To begin, set up your project environment for the account contract deployment. Within your project'sroot directory, start by initializing a Node.js environment:

npm init -y

This command generates a package.json file. Next, update this file to include the latest versions of the necessary dependencies:

"@tsconfig/node20": "^20.1.2",
"axios": "^1.6.0",
"chalk": "^5.3.0",
"dotenv": "^16.3.1",
"starknet": "^5.19.5",
"ts-node": "^10.9.1",
"typescript": "^5.2.2"

With the dependencies specified, install them using:

npm install

Configuration of TypeScript Environment

Create a tsconfig.json file in your project directory:

  "extends": "./node_modules/@tsconfig/node20/tsconfig.json",
  "include": ["scripts/**/*"]

Ensure your Node.js version aligns with v20 to match this configuration.

Furthermore, establish a .env file at the root of your project. This file should contain your RPC endpoint and the private key of your deployer account:


Your environment is successfully set up.

Preparation of Deployment Scripts

To facilitate the deployment of the account contract, three key files are necessary:

  • utils.ts: This file will contain the functions and logic for deployment.
  • deploy.ts: This is the main deployment script.
  • l2-eth-abi.json: This file will hold the ABI (Application Binary Interface) for the account contract.

STEP 2: Import Required Modules and Functions

In the utils.ts file, import the necessary modules and functions from various packages. This includes functionality from Starknet, filesystem operations, path handling, and environment variable configuration:

import {
} from "starknet";
import { promises as fs } from "fs";
import path from "path";
import readline from "readline";
import "dotenv/config";

STEP 3: Implementing the waitForEnter Function

To enhance user interaction during the deployment process, implement the waitForEnter function. This function prompts the user to press 'Enter' to proceed, ensuring an interactive session:

export async function waitForEnter(message: string): Promise<void> {
  return new Promise((resolve) => {
    const rl = readline.createInterface({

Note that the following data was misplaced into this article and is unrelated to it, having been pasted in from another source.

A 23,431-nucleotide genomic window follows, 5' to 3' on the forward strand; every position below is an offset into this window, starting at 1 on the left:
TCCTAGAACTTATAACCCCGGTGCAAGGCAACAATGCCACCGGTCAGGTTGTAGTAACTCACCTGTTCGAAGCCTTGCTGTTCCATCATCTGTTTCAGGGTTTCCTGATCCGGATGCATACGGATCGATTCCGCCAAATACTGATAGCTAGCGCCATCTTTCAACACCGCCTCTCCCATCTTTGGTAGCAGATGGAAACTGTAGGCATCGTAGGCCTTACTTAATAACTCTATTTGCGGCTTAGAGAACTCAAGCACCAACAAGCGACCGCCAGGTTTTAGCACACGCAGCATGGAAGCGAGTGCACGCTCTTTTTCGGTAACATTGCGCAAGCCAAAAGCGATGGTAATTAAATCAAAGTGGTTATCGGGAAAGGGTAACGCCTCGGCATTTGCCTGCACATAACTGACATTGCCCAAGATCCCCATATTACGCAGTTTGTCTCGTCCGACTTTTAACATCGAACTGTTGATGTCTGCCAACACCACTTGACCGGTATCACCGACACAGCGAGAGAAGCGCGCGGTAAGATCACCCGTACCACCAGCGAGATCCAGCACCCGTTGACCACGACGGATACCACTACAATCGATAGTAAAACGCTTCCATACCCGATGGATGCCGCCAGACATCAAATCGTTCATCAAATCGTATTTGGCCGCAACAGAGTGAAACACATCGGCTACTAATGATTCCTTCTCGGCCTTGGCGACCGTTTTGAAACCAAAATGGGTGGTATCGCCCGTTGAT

input: process.stdin,
      output: process.stdout,

    rl.question(message, (_) => {

STEP 4: Styling Terminal Output Messages

Integrate the chalk module for styling terminal output messages. This enhances the readability and user experience in the command line interface:

export async function importChalk() {
  return import("chalk").then((m) => m.default);

STEP 5: Establishing Connection to the Starknet Network

Configure the RpcProvider object to connect to the Starknet network. This connection uses the RPC endpoint specified in the .env file, facilitating communication through the Infura client:

export function connectToStarknet() {
  return new RpcProvider({
    nodeUrl: process.env.RPC_ENDPOINT as string,

STEP 6: Preparing the Deployer Account

Set up the deployer account for contract deployment. Utilize the private key from the .env file and its respective pre-deployed address to create a new Account object:

export function getDeployerWallet(provider: RpcProvider) {
  const privateKey = process.env.DEPLOYER_PRIVATE_KEY as string;
  const address =
  return new Account(provider, address, privateKey);

STEP 7: Generating a Key Pair for the Account Contract

The next step involves generating a key pair for the account contract using the stark object from Starknet.js. The key pair consists of a private key and a corresponding public key:

export function createKeyPair() {
  const privateKey = stark.randomAddress();
  const publicKey = ec.starkCurve.getStarkKey(privateKey);
  return {

Note: If a specific private key is required, replace stark.randomAddress() with the desired private key.

STEP 8: Importing Compiled Account Contract Files

After compiling the account contract with scarb build, Sierra and Casm files are generated in the target/dev/directory:

  • Sierra File: <Project_File_Name>.contract_class.json
  • Casm File: <Project_File_Name>.compiled_contract_class.json

To import these files into the deployment script, specify their absolute paths:

export async function getCompiledCode(filename: string) {
  const sierraFilePath = path.join(
  const casmFilePath = path.join(

  const code = [sierraFilePath, casmFilePath].map(async (filePath) => {
    const file = await fs.readFile(filePath);
    return JSON.parse(file.toString("ascii"));

  const [sierraCode, casmCode] = await Promise.all(code);

  return {

We use fs method to read the file contents.

STEP 9: Declaration of the Account Contract

To declare the account contract's class, define an interface containing all necessary fields for the declaration, then use the declare() method:

interface DeclareAccountConfig {
  provider: RpcProvider;
  deployer: Account;
  sierraCode: any;
  casmCode: any;

export async function declareContract({